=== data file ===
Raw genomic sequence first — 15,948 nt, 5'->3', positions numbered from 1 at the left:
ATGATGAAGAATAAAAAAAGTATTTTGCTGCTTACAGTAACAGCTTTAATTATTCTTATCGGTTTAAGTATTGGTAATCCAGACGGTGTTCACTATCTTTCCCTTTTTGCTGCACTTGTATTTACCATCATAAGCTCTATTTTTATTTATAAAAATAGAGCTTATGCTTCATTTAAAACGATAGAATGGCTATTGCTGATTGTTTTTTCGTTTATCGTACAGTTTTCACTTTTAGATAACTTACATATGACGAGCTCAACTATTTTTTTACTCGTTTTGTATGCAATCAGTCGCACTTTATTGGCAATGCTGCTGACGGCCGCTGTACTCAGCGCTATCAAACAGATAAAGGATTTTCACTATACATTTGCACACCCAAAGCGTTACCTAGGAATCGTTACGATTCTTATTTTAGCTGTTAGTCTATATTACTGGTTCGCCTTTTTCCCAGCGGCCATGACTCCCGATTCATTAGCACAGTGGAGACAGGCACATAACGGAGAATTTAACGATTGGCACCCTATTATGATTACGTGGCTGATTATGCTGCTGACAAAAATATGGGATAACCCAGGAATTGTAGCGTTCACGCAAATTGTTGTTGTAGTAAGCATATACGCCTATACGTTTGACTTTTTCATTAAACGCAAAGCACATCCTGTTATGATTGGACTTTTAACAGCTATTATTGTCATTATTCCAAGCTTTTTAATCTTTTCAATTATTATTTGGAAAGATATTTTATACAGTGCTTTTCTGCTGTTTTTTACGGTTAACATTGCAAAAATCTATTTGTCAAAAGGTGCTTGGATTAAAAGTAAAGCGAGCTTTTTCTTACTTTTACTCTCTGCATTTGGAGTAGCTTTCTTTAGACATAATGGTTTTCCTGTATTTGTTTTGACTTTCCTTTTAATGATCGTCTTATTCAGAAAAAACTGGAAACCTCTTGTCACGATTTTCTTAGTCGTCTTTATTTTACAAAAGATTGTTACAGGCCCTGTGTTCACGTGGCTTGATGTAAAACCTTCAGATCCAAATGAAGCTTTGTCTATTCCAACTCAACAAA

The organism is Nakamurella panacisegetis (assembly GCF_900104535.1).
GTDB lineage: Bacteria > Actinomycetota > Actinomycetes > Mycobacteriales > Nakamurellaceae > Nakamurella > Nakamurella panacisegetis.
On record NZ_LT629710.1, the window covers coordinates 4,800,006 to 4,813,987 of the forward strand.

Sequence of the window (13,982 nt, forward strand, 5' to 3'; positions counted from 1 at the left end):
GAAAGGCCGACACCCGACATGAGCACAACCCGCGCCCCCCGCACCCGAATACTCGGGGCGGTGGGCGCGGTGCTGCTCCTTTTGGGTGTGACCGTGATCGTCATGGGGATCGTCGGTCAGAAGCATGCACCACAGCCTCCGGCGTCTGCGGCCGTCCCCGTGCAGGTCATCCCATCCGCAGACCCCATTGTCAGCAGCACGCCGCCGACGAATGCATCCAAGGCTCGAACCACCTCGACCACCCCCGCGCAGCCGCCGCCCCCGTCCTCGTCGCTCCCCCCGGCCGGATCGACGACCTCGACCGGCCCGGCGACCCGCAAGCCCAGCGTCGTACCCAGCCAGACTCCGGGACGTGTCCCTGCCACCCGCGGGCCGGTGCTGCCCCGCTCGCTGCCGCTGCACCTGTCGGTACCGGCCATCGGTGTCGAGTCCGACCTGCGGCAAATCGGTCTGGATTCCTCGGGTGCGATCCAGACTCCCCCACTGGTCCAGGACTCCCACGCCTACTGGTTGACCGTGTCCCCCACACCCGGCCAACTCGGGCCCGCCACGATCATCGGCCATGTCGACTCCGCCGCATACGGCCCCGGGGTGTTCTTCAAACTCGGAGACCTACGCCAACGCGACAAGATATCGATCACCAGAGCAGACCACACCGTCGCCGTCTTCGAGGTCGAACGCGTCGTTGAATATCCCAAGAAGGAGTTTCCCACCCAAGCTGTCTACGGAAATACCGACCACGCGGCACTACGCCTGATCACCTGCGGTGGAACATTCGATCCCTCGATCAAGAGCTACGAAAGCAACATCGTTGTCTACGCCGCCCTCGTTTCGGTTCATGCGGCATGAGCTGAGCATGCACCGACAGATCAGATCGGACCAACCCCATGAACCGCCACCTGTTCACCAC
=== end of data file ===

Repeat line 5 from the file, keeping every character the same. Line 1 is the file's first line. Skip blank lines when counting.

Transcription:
On record NZ_LT629710.1, the window covers coordinates 4,800,006 to 4,813,987 of the forward strand.